“Hopefully this teaches them a lesson that bills that have overwhelming bipartisan support deserve hearings,” he said.
The Ohio Department of Commerce was quick to publish an FAQ guide for residents to learn about the new law and timeline for implementation, though regulators repeatedly noted that the policies may be subject to change depending on how the legislature acts.
Prohibitionist organizations that campaigned against Issue 2, meanwhile, are set on a fundamental undermining of the newly approved law, with some describing plans to pressure the legislature to entirely repeal legalization before it’s even implemented.
For what it’s worth, a number of Ohio lawmakers said in September that they doubted the legislature would seek to repeal a voter-passed legalization law.
Voters were only able to decide on the issue after lawmakers declined to take the opportunity to pass their own reform as part of the ballot qualification process. They were given months to enact legalization that they could have molded to address their outstanding concerns, but the legislature ultimately deferred to voters by default.
For his part, the governor has previously said he believes “it would be a real mistake for us to have recreational marijuana,” adding that he visited Colorado following its move to legalize in 2012 and saw what he described as an “unmitigated disaster.”
As early voting kicked off late last month, the GOP-controlled Senate passed a resolution urging residents to reject measure.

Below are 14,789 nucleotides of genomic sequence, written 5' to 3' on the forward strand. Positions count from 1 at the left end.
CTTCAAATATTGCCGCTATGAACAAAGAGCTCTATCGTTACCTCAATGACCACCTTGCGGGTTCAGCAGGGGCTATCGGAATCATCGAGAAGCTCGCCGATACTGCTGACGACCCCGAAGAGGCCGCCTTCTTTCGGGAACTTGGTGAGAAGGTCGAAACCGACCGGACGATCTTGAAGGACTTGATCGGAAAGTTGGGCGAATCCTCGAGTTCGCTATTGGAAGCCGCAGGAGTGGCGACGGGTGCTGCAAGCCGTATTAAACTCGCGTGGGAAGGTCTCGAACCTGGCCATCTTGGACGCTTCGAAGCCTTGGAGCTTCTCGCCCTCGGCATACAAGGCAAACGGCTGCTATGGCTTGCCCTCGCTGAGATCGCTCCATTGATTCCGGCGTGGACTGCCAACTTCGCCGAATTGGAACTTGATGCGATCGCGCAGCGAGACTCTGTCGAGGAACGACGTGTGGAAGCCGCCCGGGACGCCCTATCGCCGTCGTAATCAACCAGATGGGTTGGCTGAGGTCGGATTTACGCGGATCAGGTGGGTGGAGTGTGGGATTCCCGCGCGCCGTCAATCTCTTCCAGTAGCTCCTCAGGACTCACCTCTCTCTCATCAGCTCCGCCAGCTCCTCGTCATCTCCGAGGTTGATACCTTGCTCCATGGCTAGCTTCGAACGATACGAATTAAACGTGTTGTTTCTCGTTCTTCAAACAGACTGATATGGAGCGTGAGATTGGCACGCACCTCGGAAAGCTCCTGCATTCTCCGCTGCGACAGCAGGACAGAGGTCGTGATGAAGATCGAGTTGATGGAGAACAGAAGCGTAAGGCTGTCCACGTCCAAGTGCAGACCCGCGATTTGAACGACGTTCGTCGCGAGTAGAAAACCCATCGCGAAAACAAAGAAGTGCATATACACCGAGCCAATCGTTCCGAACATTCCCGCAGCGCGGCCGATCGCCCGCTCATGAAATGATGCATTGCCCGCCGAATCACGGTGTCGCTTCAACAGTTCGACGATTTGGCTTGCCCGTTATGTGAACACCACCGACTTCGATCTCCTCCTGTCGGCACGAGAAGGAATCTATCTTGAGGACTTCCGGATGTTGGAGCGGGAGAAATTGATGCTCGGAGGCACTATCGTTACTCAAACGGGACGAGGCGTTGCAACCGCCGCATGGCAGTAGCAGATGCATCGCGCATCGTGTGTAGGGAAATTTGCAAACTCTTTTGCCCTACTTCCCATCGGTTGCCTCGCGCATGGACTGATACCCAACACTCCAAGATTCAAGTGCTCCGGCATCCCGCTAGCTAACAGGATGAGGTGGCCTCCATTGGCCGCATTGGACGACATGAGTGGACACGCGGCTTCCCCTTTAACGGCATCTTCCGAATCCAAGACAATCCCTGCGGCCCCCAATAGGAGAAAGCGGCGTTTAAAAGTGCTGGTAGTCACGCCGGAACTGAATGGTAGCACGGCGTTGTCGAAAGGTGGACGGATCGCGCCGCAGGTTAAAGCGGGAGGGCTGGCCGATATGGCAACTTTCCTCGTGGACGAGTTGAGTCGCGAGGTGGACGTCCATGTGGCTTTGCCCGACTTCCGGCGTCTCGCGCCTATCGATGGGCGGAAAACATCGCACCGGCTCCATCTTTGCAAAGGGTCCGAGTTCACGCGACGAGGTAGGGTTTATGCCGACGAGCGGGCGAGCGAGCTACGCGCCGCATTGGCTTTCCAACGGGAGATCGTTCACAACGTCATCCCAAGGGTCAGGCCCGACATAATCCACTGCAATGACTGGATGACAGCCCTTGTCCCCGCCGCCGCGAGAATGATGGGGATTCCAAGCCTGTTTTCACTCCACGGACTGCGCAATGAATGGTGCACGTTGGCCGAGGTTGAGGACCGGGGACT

Unlike the top state Republican lawmakers, one of the state’s GOP representatives in Congress—Rep. Dave Joyce, co-chair of the Congressional Cannabis Caucus, said in September that he would be voting in favor of the initiative in November. He encouraged “all Ohio voters to participate and make their voices heard on this important issue.”
Senate Banking Committee Chairman Sherrod Brown (D-OH) said late last month he voted in favor of the legalization ballot initiative, calling it a “hard decision” but one that was based on his belief that the reform would promote “safety” for consumers.
Meanwhile, Vivek Ramaswamy, a 2024 Republican presidential candidate, said he voted against a ballot initiative to legalize marijuana in Ohio because he’s concerned the federal government could “weaponize” criminalization against people who are engaged in state-legal cannabis activities under the “fake” pretense that they’re protected from federal prosecution.
Senate Majority Leader Chuck Schumer (D-NY), for his part, said last week that Ohio’s vote to legalize marijuana at the ballot is one of the latest examples of how Americans are rejecting “MAGA extremism,” and he added that he’s committed to continuing to work on a bipartisan basis “to keep moving on bipartisan cannabis legislation as soon as we can.”
Rep. Earl Blumenauer (D-OR), co-chair of the Congressional Cannabis Caucus, told Marijuana Moment last week that “the vote in Ohio was a great big exclamation point on the things we’ve been talking about.”
“We’ve been saying for years how this issue has crested, how it’s got broad momentum, how it is inclusive. It’s sort of like the success with the [Ohio abortion rights] issue—except this was more pronounced,” he said. “We got more votes than the abortion issue. We get more votes than anybody on the ballot.”
The White House has separately said that “nothing has changed” with President Joe Biden’s stance on marijuana, declining to say if he supports Ohio’s vote to legalize this week or whether he backs further reform of federal cannabis laws.
Meanwhile, as Ohio voters approved statewide legalization, activists also chalked up a series of little-noticed wins to decriminalize larger amounts of cannabis in three Ohio cities, according to preliminary county election results.
Photo courtesy of Philip Steffan.